May 22, 2017
For More Information Contact:
- Ed Dunn, Piedmont Health District
434-392-3984, Ext. 138, firstname.lastname@example.org
(Farmville, Va.) – The warmer spring and summer months provide a great opportunity to enjoy Virginia’s natural heritage by spending time outdoors. Greater time spent outdoors may also increase the likelihood that you or your pets will encounter wildlife. While rabies is diagnosed in certain animals more than others, any mammal can get rabies and rabies kills almost any mammal that gets sick from it. That’s why it’s important to take some basic precautions to help protect you and your pets from being infected.
One of the best ways you can protect yourself and your animals is having your veterinarian vaccinate your pets for rabies and keeping their vaccinations up-to-date. Vaccinating domestic animals like dogs, cats and horses, creates a protective barrier between wildlife and humans. If we protect them, we protect ourselves.
Prompt reporting of potential rabies exposures is also an important part of preventing rabies infections. If your pet is attacked or bitten by a domestic or wild animal, you should seek medical attention from your veterinarian as necessary and also report the incident to one of the Piedmont Health District’s local health departments and/or Animal Control immediately. Rabies is less often reported in domestic animals, but it is not unusual for Virginia to report cases in domestic animals including cats, dogs, cattle, goats and horses.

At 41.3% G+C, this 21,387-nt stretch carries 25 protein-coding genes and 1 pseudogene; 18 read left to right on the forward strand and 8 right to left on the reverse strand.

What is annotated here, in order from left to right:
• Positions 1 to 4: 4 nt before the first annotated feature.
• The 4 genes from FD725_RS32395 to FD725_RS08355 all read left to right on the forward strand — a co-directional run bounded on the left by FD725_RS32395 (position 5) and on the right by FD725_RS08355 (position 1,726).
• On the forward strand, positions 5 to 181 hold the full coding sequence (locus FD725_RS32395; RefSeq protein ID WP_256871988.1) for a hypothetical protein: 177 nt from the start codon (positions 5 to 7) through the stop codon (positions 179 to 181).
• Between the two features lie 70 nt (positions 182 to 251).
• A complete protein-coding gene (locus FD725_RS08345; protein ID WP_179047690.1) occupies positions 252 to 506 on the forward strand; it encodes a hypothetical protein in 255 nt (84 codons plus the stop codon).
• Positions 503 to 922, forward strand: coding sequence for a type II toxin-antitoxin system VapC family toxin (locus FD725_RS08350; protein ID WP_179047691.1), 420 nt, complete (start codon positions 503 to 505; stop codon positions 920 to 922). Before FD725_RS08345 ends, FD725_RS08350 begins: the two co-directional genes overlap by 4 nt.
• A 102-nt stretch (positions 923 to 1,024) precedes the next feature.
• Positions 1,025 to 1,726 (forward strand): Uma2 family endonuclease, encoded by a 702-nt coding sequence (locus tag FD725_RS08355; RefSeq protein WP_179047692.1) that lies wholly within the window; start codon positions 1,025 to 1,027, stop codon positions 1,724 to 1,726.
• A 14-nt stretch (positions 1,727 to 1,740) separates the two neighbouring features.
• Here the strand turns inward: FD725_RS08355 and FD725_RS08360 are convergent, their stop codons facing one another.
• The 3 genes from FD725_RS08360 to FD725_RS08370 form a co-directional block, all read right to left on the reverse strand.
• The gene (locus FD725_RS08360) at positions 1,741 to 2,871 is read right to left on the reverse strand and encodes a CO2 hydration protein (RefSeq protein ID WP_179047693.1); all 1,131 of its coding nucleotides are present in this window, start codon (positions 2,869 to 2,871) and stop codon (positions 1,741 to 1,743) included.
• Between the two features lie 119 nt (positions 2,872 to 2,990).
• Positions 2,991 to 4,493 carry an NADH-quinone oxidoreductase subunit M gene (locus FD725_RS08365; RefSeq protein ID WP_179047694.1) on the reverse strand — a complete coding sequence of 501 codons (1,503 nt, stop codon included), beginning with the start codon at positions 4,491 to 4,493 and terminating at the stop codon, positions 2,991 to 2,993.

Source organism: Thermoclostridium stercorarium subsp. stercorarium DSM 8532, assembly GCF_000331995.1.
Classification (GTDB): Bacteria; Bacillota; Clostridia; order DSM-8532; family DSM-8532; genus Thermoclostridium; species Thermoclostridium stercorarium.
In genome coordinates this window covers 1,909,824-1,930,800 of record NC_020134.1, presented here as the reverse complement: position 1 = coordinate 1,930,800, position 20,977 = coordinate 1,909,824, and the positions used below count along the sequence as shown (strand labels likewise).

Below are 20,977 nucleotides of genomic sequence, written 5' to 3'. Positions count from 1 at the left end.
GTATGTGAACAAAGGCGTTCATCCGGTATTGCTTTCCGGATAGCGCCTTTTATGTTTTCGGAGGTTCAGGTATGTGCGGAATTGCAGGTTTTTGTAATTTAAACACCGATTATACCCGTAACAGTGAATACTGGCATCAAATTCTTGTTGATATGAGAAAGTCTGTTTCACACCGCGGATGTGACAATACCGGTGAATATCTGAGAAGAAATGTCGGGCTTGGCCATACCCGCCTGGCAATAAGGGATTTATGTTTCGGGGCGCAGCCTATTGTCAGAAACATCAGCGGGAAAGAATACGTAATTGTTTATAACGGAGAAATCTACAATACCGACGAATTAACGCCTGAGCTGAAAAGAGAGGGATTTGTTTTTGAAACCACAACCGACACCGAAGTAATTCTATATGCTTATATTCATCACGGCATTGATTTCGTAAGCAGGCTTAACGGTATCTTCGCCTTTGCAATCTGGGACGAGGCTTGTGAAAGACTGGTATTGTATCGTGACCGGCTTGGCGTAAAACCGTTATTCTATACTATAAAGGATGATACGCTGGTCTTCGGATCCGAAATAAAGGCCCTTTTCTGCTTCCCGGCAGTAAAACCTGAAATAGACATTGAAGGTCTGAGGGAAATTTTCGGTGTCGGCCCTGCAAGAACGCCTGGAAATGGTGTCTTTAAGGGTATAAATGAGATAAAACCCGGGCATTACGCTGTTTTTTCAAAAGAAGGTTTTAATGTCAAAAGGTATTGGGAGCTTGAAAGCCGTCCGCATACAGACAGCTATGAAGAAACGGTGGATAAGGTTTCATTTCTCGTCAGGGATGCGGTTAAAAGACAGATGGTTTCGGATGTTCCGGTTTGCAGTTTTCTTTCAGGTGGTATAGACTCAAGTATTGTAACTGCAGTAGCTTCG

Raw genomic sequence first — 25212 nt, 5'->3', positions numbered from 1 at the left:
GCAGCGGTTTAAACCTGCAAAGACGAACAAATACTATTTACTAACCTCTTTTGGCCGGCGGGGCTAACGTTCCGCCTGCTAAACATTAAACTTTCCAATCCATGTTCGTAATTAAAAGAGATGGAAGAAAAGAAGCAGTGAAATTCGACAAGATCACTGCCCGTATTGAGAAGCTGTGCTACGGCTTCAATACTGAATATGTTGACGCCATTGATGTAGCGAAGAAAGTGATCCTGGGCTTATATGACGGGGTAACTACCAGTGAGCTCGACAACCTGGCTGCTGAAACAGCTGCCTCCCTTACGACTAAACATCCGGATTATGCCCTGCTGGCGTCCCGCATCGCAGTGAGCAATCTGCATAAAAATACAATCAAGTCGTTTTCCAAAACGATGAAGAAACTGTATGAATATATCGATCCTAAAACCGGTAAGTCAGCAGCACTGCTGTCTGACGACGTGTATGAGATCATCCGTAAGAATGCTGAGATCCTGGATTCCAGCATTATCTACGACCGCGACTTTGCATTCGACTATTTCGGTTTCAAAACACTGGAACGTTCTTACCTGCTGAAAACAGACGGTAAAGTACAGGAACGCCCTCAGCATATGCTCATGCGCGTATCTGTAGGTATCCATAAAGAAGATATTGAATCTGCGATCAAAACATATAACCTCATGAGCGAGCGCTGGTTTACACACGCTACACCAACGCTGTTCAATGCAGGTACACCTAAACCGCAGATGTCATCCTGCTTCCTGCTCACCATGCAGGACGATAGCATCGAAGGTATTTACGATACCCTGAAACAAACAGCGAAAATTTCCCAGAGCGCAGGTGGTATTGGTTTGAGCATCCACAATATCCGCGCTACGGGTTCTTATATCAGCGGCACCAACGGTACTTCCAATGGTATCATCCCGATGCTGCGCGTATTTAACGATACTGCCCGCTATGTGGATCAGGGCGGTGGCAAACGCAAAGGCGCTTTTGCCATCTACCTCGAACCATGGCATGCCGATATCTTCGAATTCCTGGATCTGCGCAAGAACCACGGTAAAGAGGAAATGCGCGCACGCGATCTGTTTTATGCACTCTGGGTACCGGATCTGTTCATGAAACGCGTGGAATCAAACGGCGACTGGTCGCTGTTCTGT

If you are bitten by an animal, wash the wound thoroughly with soap and lots of water and, if it can be done safely, capture or confine the animal or at least identify it before it runs away, then notify your healthcare provider immediately. You can also protect yourself and your pets by:
- Appreciating wildlife from a distance
- Never adopting wild animals as pets
- Keeping your animals on your property
- Keeping garbage and pet food inside
- Teaching children never to approach or handle wildlife or any animal unfamiliar to them.
In addition to known animal bites, it’s important to remember that since bats can also be a source of rabies infection and bat bites may go undetected, your local health department or your healthcare provider should be alerted if:
- If a person awakes to find a bat in the room,
- If you find a bat in a room with an unattended child, or
- If you see a bat near a person with a disability.
For more information, please contact your local health department or visit: www.vdh.virginia.gov/environmental-epidemiology/rabies-control/